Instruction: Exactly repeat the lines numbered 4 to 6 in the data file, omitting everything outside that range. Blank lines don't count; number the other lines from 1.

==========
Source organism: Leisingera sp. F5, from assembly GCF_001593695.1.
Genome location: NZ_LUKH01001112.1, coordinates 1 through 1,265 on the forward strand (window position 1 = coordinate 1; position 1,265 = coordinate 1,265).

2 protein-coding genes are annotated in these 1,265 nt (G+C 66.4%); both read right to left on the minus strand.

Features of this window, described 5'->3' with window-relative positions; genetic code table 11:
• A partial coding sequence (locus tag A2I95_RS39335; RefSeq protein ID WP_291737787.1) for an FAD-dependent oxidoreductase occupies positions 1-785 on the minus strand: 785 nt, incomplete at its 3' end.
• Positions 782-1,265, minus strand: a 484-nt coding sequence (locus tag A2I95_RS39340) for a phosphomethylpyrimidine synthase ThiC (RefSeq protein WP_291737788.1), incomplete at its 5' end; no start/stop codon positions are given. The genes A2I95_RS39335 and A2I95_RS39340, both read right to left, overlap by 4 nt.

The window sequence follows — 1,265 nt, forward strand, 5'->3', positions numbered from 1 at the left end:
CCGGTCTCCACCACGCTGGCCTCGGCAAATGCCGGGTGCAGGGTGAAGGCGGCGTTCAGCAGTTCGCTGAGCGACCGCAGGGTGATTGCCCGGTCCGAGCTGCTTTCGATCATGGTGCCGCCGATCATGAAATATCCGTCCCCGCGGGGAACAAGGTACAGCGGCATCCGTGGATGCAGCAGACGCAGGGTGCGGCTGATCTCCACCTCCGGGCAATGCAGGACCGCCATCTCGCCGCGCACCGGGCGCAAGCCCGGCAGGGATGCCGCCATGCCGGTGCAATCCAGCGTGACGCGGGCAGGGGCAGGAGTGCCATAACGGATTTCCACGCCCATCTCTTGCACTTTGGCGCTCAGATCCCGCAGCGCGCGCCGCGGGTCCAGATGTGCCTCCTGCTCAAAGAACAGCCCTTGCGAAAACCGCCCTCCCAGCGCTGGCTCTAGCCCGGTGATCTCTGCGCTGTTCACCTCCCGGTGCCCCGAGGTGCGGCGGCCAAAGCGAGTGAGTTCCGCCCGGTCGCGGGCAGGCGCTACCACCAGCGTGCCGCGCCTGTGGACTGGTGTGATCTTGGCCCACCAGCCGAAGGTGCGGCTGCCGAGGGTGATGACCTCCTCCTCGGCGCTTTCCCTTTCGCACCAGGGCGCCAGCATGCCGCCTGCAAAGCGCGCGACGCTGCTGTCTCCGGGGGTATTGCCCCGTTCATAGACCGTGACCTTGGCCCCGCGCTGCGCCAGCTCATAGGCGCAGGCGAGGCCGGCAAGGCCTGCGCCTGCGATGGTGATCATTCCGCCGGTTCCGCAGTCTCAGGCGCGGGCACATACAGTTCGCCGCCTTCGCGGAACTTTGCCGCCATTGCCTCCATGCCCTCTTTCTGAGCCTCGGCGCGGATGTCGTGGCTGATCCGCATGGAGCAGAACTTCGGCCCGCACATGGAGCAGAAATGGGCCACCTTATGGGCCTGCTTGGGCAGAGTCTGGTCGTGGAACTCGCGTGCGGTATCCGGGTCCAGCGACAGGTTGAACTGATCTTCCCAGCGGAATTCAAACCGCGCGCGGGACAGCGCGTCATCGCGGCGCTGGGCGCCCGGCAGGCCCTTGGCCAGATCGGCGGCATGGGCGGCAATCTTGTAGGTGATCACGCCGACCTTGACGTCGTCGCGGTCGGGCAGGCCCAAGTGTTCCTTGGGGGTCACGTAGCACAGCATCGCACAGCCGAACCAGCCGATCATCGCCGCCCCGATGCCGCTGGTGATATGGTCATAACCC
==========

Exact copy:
Features of this window, described 5'->3' with window-relative positions; genetic code table 11:
• A partial coding sequence (locus tag A2I95_RS39335; RefSeq protein ID WP_291737787.1) for an FAD-dependent oxidoreductase occupies positions 1-785 on the minus strand: 785 nt, incomplete at its 3' end.
• Positions 782-1,265, minus strand: a 484-nt coding sequence (locus tag A2I95_RS39340) for a phosphomethylpyrimidine synthase ThiC (RefSeq protein WP_291737788.1), incomplete at its 5' end; no start/stop codon positions are given. The genes A2I95_RS39335 and A2I95_RS39340, both read right to left, overlap by 4 nt.